Happy Mornings Ahead
8 simple strategies to help you get your motley crew out the door on time, every time — and even fed and dressed, too!
We all know how we’d like to begin our days: lounging in a plush bathrobe, a latte in one hand, a good book in the other.
Whether or not someone in your family has attention deficit hyperactivity disorder (ADHD), that’s not likely to happen. Especially on school days, when you have to make sure everyone wakes up, gets dressed, eats breakfast, and gets to school and work on time.
Did he have enough to eat? Did she remember her homework? Did you grab your cell phone?
You won’t be able to avoid busyness at the beginning of your day, but you can start working towards happy mornings by creating an island of calm in your daily routine. Here’s how:
Ask for Help!
Call a family meeting to decide who will be responsible for which tasks each morning. For example, Dad will make sure the kids get dressed and brush their teeth, and Mom will take care of breakfast and the carpool. Don’t forget to assign tasks — like loading the dishwasher — to the children, too.
[Free Download: Sample Schedules for Reliable Routines]
Draw up a schedule, and post it for all to see. If you have young children with ADHD, include photos or illustrations representing the tasks that they need to do, so that they will understand their responsibilities.
Use a timer to move things along, if necessary. One family I worked with tape-recorded their morning schedule, splicing in various songs as accompaniment, and played the tape each morning.
They knew that when they heard “When Irish Eyes Are Smiling,” everyone should head to the breakfast table.
Shift Tasks to the Night Before
The more you do before you go to bed, the less you’ll need to cram into the following morning. Switching from a morning to an evening shower is a great way to ease the morning crunch. Ditto for running the dishwasher (so you’ll have clean dishes in time for breakfast) and doing the laundry (just be sure not to leave wet clothes in the washer overnight).
What else can you do the night before? Quite a lot, actually…
- Lay out tomorrow’s clothing, for yourself as well as for your children. Do you often have trouble deciding what to wear? Hang complete outfits together in your closet, or list all the components of outfits you’ve enjoyed wearing in the past on index cards and keep the stack by your closet. Keep your children’s matching shirts and pants in the same drawer or on the same hanger, so they can find them without your assistance.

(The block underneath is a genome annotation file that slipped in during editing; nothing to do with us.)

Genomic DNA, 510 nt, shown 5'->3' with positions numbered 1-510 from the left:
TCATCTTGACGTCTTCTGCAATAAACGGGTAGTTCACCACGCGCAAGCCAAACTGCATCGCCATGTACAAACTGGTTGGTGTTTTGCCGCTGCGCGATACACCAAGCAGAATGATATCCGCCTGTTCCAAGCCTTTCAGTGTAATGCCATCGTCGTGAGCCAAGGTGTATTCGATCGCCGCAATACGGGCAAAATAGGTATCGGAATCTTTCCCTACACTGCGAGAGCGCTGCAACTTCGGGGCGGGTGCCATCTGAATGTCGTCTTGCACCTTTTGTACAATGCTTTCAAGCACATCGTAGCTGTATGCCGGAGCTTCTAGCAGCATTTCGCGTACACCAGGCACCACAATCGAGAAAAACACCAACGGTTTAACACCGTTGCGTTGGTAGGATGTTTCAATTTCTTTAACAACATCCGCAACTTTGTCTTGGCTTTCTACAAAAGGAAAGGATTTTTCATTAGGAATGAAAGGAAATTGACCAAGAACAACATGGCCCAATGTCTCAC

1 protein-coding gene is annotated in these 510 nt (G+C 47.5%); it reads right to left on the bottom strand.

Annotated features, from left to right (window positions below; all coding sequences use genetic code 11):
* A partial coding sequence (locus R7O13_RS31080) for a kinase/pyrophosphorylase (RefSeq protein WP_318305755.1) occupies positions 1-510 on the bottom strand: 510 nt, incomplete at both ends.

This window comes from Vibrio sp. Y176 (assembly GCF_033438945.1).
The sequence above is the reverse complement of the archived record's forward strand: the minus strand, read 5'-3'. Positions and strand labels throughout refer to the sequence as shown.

[Personal Story: “Morning Is My Son’s Nemesis”]
- Gather everything that you’ll take with you the next day — briefcase, umbrella, dry cleaning, letters to mail, library books to return on your lunch hour, and so on. Assemble them in one place, near the door you exit from in the morning. A box, basket, or shelf designated for this purpose will help everyone stay organized.
- Make lunches, distribute lunch money, and pack your children’s backpacks. Teach your kids to get everything ready for the next day before they go to bed. This will help you avoid last-minute searches for shoes or homework — and the announcement from a tearful child that “I don’t have any clean clothes.”
Give Your Brain Time to Wake Up
If you take stimulant medication in the morning, keep your pills in a bedside drawer and a glass of water on your nightstand, so you can take one before getting out of bed. Some people take the pill upon waking, then spend another 20 minutes or so in bed. You can set the snooze alarm and doze off again — or simply relax.
Be sure you’re out of bed at least 30 minutes before it’s time to wake the kids. Steal a few moments for yourself. Scan the newspaper. Gaze at the birds in the back yard. Once your children are up, you may be able to enjoy an actual conversation with them, rather than simply yelling, “Hurry up, it’s time to go!”
Maintain a ready supply of breakfast foods that you and your kids can eat quickly. No matter how carefully you plan your morning routine, there will be days when you and your children are running behind schedule. When that happens, it helps to be able to go to a single drawer or cabinet in your kitchen to find bread, cereal, syrup, coffee, sugar, tea, mugs, bowls, and so on.
In addition to maintaining a “breakfast drawer,” it’s a good idea to keep your pantry and refrigerator stocked with nutritious, easy-to-grab foods. Some favorites include: orange juice, protein bars, low-fat muffins, bananas, hard-boiled eggs, single-serving cartons of yogurt, and individually wrapped sticks of mozzarella.
Aim to Be Ahead of Schedule
Sounds impossible, I know. But think about it: If your child’s school or your employer announced that your day would begin 15 minutes earlier than usual, you’d make the adjustment somehow.
Last-minute departures make your commute not only more stressful but also more dangerous. When you cut things too close, getting stuck behind a bus or missing a green light tempts you to make up for lost time by darting into another lane or speeding through a yellow light.
But if you’ve got 10 minutes to spare, you can go with the flow in the carpool lane and get to work with your peace of mind intact.